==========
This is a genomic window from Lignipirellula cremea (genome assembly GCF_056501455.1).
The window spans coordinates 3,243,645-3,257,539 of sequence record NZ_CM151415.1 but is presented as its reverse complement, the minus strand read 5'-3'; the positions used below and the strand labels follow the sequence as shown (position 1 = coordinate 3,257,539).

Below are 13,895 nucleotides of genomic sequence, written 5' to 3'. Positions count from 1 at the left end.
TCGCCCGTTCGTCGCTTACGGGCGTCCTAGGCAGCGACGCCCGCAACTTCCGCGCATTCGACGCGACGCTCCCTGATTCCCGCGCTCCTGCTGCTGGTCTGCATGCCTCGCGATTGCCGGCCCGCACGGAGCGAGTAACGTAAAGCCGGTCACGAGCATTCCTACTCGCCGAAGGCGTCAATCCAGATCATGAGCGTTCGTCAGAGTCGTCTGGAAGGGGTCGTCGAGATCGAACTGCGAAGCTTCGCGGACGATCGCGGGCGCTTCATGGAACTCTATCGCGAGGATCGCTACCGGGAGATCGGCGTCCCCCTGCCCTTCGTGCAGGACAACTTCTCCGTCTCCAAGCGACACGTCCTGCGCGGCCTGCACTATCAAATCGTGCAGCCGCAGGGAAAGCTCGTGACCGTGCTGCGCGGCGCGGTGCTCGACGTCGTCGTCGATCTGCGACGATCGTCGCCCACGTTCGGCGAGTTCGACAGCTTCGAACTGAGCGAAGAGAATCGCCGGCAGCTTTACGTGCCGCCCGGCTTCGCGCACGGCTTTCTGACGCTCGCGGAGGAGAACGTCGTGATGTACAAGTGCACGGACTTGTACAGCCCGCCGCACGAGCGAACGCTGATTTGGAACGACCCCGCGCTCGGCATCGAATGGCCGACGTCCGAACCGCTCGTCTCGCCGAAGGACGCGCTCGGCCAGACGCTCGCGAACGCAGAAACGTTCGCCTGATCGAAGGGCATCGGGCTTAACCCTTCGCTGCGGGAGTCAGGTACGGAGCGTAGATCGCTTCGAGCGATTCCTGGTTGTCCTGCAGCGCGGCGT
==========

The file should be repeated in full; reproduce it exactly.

This is a genomic window from Lignipirellula cremea (genome assembly GCF_056501455.1).
The window spans coordinates 3,243,645-3,257,539 of sequence record NZ_CM151415.1 but is presented as its reverse complement, the minus strand read 5'-3'; the positions used below and the strand labels follow the sequence as shown (position 1 = coordinate 3,257,539).

Below are 13,895 nucleotides of genomic sequence, written 5' to 3'. Positions count from 1 at the left end.
TCGCCCGTTCGTCGCTTACGGGCGTCCTAGGCAGCGACGCCCGCAACTTCCGCGCATTCGACGCGACGCTCCCTGATTCCCGCGCTCCTGCTGCTGGTCTGCATGCCTCGCGATTGCCGGCCCGCACGGAGCGAGTAACGTAAAGCCGGTCACGAGCATTCCTACTCGCCGAAGGCGTCAATCCAGATCATGAGCGTTCGTCAGAGTCGTCTGGAAGGGGTCGTCGAGATCGAACTGCGAAGCTTCGCGGACGATCGCGGGCGCTTCATGGAACTCTATCGCGAGGATCGCTACCGGGAGATCGGCGTCCCCCTGCCCTTCGTGCAGGACAACTTCTCCGTCTCCAAGCGACACGTCCTGCGCGGCCTGCACTATCAAATCGTGCAGCCGCAGGGAAAGCTCGTGACCGTGCTGCGCGGCGCGGTGCTCGACGTCGTCGTCGATCTGCGACGATCGTCGCCCACGTTCGGCGAGTTCGACAGCTTCGAACTGAGCGAAGAGAATCGCCGGCAGCTTTACGTGCCGCCCGGCTTCGCGCACGGCTTTCTGACGCTCGCGGAGGAGAACGTCGTGATGTACAAGTGCACGGACTTGTACAGCCCGCCGCACGAGCGAACGCTGATTTGGAACGACCCCGCGCTCGGCATCGAATGGCCGACGTCCGAACCGCTCGTCTCGCCGAAGGACGCGCTCGGCCAGACGCTCGCGAACGCAGAAACGTTCGCCTGATCGAAGGGCATCGGGCTTAACCCTTCGCTGCGGGAGTCAGGTACGGAGCGTAGATCGCTTCGAGCGATTCCTGGTTGTCCTGCAGCGCGGCGT